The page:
And my response:

 Wind Speed:

Actually your initial request for a quote had 110 mph on it. Our data base shows your area to be in a 123 mph 3 second gust area, and every quote we provided for you AND the invoices you approved show 123 mph. Under the 2006 IBC the basic wind speed and 3 second gust are the same (https://publicecodes.cyberregs.com/icod/ibc/2006f2/icod_ibc_2006f2_16_sec009.htm). Our Drafting Department will happily add the term “3 second gust” on Page S-0 and S-0b of your building plans. Your price is the same for either wind speed.

Steel thickness on plans will be corrected.

Basic pole location diagrams provided by use do not specify a column size and are “placeholders” – used merely for discussion purposes. Our design program does a complete Code Conforming analysis of every component and connection for any given building. Just because you have seen something smaller in your area, does not mean those buildings actually would meet Code.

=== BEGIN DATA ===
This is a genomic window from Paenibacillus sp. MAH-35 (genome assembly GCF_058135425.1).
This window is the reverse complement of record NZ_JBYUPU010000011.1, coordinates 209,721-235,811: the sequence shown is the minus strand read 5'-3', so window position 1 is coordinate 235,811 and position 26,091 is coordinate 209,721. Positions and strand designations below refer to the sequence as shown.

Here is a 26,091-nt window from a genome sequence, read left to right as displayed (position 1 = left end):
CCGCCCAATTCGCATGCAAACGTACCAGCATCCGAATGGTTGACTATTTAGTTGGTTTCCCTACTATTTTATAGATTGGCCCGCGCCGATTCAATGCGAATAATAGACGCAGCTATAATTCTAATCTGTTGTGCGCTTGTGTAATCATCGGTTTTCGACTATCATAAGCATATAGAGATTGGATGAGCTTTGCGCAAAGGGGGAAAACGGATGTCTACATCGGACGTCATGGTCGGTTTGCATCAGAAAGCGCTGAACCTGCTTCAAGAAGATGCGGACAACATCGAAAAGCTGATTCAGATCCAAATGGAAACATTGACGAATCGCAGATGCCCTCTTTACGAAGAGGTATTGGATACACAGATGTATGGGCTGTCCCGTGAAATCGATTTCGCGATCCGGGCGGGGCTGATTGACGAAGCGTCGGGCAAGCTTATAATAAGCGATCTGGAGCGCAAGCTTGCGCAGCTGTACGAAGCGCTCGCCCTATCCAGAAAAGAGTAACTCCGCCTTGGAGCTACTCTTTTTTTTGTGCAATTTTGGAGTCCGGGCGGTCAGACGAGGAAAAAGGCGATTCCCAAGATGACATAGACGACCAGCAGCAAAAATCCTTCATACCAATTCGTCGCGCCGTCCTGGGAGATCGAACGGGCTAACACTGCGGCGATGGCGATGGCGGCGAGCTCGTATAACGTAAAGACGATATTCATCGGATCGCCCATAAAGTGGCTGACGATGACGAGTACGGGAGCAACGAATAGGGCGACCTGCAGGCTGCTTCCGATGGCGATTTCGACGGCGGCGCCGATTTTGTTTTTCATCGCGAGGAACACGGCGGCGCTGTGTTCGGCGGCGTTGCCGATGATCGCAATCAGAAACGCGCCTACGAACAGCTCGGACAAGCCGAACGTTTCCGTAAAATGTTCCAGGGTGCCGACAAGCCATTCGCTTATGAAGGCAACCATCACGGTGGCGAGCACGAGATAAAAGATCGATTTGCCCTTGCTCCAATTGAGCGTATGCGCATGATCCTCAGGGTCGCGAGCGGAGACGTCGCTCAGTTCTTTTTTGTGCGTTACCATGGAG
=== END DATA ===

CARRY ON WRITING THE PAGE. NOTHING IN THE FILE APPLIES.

We do guarantee, however, your building (and every building Hansen Buildings designs) does meet your local code. We never under-design a building, and believe me, there are plenty of companies out there who do.

 As always – crisis averted!

Building Plans

Plans, plans, plans….

sample building plansAs one might imagine, with about two hundred new clients contacting us every day, we have some conversations amongst ourselves which are frankly at the least – interesting.

I listened in on a discussion between Hansen Pole Buildings’ Designer Matt and Managing Partner Eric recently.

Matt, “I have a lead that the guy is asking for plans only. I assume we don’t do anything like this? I guess he bought a building from someone else and it had no plans.”

Eric, “Correct we do not sell plans only. Even worse that he bought something without plans….aka a lumber pile.”